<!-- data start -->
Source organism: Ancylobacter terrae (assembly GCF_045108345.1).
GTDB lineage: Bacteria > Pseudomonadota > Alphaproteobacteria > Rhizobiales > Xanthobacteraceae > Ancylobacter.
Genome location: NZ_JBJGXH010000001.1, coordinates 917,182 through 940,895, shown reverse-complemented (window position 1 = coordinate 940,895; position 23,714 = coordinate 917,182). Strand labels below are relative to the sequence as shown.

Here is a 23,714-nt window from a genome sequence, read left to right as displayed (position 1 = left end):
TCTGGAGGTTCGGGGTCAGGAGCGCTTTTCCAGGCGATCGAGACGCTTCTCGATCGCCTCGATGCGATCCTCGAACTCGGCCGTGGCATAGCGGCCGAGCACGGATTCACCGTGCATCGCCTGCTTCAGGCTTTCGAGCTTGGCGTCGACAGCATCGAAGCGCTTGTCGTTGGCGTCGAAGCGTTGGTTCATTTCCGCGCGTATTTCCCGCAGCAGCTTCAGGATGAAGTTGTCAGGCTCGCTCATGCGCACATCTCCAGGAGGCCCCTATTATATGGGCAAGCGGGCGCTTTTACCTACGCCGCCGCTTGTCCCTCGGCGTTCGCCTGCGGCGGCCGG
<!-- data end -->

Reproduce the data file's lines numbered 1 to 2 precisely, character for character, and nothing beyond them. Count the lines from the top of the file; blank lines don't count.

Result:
Source organism: Ancylobacter terrae (assembly GCF_045108345.1).
GTDB lineage: Bacteria > Pseudomonadota > Alphaproteobacteria > Rhizobiales > Xanthobacteraceae > Ancylobacter.